Why Panama Offshore Investment is popular ?

May 23, 2016

Tax is the driving force behind ‘offshore’, but for the great majority of well-off individuals considering offshore investment, tax is not directly an issue.

They reside in high-tax areas such as the EU, the US, Canada or Japan, they pay their taxes, and if they make ‘offshore’ investments, it is in pursuit of higher returns, and without any intention to evade taxes in their home countries.

Offshore Investing

Investing Offshore can be a very attractive option for the discerning investor that would like to explore other markets, shield his investments from onerous capital lawsuits, or grow his assets in a confidential, secure investment not governed by the rules and regulations of his home jurisdiction.

While Offshore investments might be, at first glance or to the uninitiated, associated with a tremendous amount of risk in low-sophistication environments or jurisdictions, these assumptions would be grossly incorrect.

Offshore investment vehicles are usually found in jurisdictions that have quite sophisticated rules, regulations, and policies that direct how deposits and investments are handled and managed within their jurisdictions.

Let’s remember that these are often the same jurisdictions that rely upon Offshore capital for their banking institutions and are hence quite concerned that they maintain their hard-earned reputations as low-regulation, high-confidentiality tax havens.

Benefits of Offshore Investing

Most American investors look to these Offshore investments for purposes of diversifying their investment portfolios, spreading their risk in a wide an arc as possible, and also very importantly, shield assets from lawsuits.

Citizens of other countries may look for these same benefits in Offshore investments, and many times also look for the stability afforded in these Offshore jurisdictions.

They may already bank in an Offshore institution in order to safeguard their assets from political or economic turmoil in their home country, and investing in these same haven jurisdictions is the next logical step in maintaining and growing their assets.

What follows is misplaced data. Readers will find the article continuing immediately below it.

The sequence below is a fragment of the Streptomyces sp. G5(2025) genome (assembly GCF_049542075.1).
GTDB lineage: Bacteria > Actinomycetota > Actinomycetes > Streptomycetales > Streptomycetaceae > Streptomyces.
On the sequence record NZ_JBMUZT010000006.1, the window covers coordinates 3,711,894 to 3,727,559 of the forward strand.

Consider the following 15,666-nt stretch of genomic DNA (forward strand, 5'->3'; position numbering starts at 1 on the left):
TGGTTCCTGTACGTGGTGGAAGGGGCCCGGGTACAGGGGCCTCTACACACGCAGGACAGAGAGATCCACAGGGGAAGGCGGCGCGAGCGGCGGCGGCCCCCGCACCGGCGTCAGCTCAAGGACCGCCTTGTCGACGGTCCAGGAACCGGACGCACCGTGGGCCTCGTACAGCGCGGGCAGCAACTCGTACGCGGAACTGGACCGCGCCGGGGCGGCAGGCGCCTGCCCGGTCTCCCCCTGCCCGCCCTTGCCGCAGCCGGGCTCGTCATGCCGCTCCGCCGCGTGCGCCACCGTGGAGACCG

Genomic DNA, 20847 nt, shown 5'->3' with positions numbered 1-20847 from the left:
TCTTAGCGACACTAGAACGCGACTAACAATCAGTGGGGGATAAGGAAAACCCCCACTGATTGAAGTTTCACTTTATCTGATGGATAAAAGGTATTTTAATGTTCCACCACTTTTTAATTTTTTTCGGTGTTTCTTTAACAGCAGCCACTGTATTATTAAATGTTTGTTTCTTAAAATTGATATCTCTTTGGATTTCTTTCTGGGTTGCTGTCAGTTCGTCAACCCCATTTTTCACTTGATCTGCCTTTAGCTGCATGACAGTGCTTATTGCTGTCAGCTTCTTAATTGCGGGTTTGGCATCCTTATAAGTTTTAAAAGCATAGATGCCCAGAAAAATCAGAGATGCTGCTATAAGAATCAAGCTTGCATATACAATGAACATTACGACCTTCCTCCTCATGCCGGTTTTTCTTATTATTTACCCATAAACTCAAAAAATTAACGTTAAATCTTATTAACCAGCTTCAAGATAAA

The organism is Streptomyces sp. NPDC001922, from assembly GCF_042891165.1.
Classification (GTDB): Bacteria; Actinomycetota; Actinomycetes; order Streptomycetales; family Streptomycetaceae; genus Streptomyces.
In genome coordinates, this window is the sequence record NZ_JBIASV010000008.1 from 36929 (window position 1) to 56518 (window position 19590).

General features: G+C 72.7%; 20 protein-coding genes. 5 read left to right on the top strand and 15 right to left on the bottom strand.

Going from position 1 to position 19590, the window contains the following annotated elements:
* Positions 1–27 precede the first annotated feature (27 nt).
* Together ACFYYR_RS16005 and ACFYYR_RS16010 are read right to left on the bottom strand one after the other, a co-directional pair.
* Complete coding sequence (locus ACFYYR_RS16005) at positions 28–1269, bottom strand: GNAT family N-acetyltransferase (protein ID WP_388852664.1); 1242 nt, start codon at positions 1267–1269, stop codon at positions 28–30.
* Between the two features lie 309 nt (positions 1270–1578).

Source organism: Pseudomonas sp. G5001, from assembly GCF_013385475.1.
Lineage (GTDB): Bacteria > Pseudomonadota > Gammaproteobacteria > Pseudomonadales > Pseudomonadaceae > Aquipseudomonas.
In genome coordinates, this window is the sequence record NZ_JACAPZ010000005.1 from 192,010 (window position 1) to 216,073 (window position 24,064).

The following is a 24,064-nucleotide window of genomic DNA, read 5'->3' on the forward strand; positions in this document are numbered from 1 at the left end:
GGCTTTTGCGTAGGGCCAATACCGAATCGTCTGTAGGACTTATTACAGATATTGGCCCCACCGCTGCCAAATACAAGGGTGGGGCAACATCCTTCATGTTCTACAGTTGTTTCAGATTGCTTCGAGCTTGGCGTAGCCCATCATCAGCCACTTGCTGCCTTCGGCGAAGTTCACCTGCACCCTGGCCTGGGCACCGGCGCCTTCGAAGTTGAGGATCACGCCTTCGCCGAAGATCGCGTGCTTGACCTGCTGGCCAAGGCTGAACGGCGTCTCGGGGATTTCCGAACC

Tax is the driving force behind ‘offshore’, but for the great majority of well-off individuals considering offshore investment, tax is not directly an issue. They reside in high-tax areas such as the EU, the US, Canada or Japan, they pay their taxes, and if they make ‘offshore’ investments, it is in pursuit of higher returns, and without any intention to evade taxes in their home countries.

Some investors are outside the catchment of the high-tax areas, either because they live elsewhere, or because they are temporarily non-resident for work reasons. Such investors can often avoid having to pay taxes on their investments, whether on- or offshore, but that is due to the investor’s circumstances, not the location of the investment.

So why might an ‘offshore’ investment be superior to an onshore investment?

The first answer is because it is more lightly regulated, and the behaviour of the offshore investment provider, whether he be a banker, fund manager, trustee or stock-broker, is freer than it could be in a more regulated environment.

Offshore investments can be as sound and secure as any home-based investment, with the same inherent risk-benefit scales.

They provide added value to any investment strategy or portfolio by lending said portfolio added diversification, flexible investment vehicles not available in the home jurisdiction, and substantial lawsuit protection.

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